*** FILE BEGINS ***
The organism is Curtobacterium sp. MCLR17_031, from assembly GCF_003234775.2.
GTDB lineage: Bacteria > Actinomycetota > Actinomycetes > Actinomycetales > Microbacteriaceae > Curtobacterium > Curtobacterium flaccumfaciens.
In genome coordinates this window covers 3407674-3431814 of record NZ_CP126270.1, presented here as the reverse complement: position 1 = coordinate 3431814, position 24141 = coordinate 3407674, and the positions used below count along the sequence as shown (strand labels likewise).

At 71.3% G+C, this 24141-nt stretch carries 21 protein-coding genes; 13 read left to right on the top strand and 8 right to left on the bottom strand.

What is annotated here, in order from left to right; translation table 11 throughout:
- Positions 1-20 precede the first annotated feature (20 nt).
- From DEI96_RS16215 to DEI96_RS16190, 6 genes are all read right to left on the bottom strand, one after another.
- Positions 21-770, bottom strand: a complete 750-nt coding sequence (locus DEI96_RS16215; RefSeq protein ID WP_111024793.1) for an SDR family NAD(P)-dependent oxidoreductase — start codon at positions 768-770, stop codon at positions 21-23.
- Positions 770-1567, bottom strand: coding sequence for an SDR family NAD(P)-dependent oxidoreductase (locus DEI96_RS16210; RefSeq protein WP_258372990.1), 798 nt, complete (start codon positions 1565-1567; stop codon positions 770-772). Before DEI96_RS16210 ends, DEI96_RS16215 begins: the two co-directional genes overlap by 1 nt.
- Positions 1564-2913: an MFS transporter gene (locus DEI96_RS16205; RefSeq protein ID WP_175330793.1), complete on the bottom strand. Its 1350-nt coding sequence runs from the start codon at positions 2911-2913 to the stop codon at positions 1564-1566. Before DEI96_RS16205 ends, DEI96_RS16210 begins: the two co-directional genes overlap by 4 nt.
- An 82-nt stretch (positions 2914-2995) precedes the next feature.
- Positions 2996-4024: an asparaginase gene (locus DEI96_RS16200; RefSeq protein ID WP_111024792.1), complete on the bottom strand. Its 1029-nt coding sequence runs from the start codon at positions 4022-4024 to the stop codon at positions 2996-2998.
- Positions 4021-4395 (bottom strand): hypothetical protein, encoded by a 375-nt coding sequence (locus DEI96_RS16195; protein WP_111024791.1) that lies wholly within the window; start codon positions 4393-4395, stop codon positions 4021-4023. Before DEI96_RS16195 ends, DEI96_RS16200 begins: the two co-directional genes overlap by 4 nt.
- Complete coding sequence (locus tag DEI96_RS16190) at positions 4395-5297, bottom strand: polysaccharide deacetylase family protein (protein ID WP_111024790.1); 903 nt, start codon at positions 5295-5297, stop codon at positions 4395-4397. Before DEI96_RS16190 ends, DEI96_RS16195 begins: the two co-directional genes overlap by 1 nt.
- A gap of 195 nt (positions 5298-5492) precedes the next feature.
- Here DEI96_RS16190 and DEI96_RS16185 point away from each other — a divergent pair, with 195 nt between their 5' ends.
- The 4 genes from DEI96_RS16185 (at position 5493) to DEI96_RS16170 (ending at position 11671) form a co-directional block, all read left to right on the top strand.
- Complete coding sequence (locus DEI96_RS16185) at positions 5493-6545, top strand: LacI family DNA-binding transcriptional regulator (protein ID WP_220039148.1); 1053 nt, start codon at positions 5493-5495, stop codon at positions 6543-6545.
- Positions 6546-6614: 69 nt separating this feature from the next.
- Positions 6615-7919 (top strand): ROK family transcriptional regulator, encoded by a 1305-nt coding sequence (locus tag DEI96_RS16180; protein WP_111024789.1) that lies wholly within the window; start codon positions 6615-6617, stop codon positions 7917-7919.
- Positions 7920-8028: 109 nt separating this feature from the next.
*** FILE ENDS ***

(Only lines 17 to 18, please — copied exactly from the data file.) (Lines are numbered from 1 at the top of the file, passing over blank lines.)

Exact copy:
- The 4 genes from DEI96_RS16185 (at position 5493) to DEI96_RS16170 (ending at position 11671) form a co-directional block, all read left to right on the top strand.
- Complete coding sequence (locus DEI96_RS16185) at positions 5493-6545, top strand: LacI family DNA-binding transcriptional regulator (protein ID WP_220039148.1); 1053 nt, start codon at positions 5493-5495, stop codon at positions 6543-6545.